An earlier attempt with laptops didn’t take off but, investment management company AGF thinks it has found the right mobile technology for its sales force: RIM BlackBerries along with software that ties directly into its corporate back end.

AGF’s

mobile sales team of 39 people, who work in the field meeting with stock brokers, financial planners and insurance agents, have been equipped with BlackBerries running mWholesaler and mReports from Pyxis Mobile. The software is designed specifically for the financial services industry.

“It allows our sales force a window in on our corporate data from a mobile location,” said Stephen Elioff, AGF’s senior vice president for CRM. “In the field through their BlackBerry, they have access to all the information they need to manage a customer relationship.”

AGF is also running a CRM system from PeopleSoft in its back end that contains all its client information. Elioff says the solution from Pyxis took 13 weeks to install. All that had to be done was map AGF’s CRM data into the appropriate fields in the Pyxis system.

“We looked around at a lot of mobile solutions and quite frankly, you can’t overlook having that connectivity back into your back-end systems,” said Elioff. “It’s quite a challenge to line up the information you want from your systems and deliver it in a coherent format to a mobile device.”

Another plus, Elioff said, was that the Pyxis solution was designed specifically for the financial services industry. Since they understood their business paradigm and business model, everything they needed was already there. It also drove adoption within the company.

“The adoption rate among our sales people was extremely high, and sales people are usually a challenging group to introduce new technologies to,” said Elioff. “Because it was written specifically for the way they work, we’ve heard nothing but praise all around.”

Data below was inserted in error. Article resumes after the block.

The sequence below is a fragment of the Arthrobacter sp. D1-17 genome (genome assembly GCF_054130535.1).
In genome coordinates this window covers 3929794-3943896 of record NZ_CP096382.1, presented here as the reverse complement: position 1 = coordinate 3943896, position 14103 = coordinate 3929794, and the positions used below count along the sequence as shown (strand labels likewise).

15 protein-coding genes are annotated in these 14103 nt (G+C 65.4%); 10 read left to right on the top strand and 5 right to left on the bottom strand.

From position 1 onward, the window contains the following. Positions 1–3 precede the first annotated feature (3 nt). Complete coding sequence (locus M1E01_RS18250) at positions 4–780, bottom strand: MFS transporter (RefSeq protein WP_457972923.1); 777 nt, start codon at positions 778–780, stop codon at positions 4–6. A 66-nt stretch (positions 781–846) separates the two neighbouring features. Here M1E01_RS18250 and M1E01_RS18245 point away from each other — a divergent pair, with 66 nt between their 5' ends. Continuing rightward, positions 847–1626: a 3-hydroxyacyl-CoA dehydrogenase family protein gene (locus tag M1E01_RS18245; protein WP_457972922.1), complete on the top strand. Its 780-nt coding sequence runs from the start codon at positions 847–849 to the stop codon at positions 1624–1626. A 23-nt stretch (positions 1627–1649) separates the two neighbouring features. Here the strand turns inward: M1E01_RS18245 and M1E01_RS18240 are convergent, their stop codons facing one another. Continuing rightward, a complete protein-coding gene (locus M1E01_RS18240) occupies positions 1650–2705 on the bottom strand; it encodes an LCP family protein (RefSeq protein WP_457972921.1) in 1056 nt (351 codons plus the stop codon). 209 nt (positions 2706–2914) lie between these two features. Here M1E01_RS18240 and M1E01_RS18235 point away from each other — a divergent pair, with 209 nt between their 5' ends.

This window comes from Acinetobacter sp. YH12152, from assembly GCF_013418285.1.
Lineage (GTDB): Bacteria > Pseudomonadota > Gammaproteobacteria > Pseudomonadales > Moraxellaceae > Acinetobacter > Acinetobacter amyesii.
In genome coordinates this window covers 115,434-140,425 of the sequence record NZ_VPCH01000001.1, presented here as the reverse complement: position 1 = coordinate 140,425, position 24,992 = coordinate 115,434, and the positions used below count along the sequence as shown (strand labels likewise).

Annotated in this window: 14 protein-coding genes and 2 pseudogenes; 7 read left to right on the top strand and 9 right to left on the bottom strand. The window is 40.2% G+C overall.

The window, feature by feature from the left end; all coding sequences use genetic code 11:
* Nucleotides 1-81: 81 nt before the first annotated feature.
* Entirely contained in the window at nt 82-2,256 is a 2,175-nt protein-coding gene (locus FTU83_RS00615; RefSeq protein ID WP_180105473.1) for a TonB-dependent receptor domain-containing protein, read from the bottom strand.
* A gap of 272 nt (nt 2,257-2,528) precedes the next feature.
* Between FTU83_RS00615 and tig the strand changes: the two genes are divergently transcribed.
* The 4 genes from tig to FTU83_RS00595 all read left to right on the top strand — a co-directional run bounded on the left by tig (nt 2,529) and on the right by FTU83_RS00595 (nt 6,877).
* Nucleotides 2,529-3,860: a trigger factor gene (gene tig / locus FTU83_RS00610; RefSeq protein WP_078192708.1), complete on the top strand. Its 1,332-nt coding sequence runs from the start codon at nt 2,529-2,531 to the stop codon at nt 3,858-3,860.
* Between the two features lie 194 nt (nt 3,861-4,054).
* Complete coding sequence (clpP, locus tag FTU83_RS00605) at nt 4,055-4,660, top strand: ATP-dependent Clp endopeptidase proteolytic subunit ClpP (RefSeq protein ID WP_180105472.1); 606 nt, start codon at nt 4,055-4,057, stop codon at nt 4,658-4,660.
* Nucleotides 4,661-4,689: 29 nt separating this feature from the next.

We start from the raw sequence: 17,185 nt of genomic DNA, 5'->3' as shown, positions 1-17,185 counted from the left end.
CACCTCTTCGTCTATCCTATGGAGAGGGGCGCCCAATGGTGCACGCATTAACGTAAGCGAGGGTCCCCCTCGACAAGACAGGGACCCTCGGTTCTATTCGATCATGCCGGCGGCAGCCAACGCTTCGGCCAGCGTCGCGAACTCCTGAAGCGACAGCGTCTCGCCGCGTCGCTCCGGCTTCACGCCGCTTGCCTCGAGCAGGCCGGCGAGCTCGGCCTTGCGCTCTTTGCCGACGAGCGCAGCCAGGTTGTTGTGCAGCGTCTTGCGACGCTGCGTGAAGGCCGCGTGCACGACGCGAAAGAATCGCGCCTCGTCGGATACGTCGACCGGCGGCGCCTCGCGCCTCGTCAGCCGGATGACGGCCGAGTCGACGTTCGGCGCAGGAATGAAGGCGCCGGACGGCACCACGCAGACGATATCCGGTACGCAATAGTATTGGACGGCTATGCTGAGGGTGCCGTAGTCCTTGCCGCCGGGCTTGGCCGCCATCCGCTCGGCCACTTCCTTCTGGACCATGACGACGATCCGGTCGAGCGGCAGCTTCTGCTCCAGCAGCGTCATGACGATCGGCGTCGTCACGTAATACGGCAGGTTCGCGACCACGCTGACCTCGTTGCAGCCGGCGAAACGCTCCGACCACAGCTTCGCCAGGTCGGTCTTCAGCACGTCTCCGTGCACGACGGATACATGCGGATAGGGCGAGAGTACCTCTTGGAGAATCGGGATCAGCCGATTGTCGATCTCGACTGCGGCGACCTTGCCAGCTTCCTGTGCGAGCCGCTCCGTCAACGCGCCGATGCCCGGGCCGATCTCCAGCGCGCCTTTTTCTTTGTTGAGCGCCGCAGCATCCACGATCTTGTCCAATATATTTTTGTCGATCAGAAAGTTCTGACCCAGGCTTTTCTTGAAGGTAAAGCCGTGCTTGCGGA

AGF had tried to go mobile earlier, having its sales teams carry around a subset of corporate data on laptops. But the size, weight and battery limitations of laptops meant they weren’t being effectively used in the field, creating more work time before and after the workday at the office or hotel, he said.

“The compact size of a Blackberry and the ability to pull information down in real time really makes the device useful at the point of contact with the customer,” said Elioff.

While the AGF implementation is a fairly typical example of Pyxis Mobile’s work, president and CEO Shane Hughes said it is also significant because it is the first sale by its Canada-dedicated sales team.

With its customization for the financial services industry, Hughes said mWholesaler and mReports have already proved popular in the US, with companies like Manulife and AIM.

“We’re presenting to these firms an option already tailored to their business day to day,” said Hughes. “It has their terminology, it has their screen layouts, and it has their business process flow already built into the application.”

Hughes said they also recognize each of their customers will want something slightly different for their own business, so they’ve built in the ability for their customers to configure the application to meet their specific needs. He added it is also designed to be scaleable, and the architecture is built to connect to multiple back-end systems.

Comment: info@itbusiness.ca

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